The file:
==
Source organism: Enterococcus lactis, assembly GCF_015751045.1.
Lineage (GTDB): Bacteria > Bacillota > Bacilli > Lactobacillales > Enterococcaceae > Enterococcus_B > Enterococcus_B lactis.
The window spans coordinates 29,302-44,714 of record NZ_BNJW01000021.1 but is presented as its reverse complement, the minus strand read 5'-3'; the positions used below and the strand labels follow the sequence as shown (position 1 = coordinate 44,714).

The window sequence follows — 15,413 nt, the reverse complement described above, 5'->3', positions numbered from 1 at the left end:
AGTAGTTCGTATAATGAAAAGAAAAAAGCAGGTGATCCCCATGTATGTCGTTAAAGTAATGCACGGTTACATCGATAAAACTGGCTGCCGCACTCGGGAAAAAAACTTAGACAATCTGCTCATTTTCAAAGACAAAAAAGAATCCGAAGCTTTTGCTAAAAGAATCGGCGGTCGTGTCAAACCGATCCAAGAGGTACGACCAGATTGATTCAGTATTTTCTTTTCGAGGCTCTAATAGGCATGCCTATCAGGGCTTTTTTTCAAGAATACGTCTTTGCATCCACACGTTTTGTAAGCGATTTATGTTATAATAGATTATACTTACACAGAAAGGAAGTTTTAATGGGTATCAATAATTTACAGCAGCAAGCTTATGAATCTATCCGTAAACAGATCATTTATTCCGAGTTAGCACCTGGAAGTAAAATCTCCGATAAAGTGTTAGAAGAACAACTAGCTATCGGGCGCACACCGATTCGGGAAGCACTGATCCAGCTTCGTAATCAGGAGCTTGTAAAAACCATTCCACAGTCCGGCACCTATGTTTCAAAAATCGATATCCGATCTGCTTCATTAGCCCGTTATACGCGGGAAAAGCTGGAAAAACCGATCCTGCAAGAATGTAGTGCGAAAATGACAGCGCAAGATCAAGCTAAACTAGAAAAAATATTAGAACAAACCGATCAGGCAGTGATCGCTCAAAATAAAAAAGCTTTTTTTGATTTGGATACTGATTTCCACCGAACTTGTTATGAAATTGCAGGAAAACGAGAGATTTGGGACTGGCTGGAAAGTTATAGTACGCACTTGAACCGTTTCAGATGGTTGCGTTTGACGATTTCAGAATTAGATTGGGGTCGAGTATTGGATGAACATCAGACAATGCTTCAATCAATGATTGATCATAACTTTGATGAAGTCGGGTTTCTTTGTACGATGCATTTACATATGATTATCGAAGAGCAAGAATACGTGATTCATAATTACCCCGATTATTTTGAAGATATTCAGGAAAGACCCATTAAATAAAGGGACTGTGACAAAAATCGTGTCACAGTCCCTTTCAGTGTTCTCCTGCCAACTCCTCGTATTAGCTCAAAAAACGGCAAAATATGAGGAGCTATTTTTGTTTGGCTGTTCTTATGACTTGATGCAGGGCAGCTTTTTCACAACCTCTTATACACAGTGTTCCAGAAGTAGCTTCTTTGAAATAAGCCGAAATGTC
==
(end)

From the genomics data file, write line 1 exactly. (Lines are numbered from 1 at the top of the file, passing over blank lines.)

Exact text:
Source organism: Enterococcus lactis, assembly GCF_015751045.1.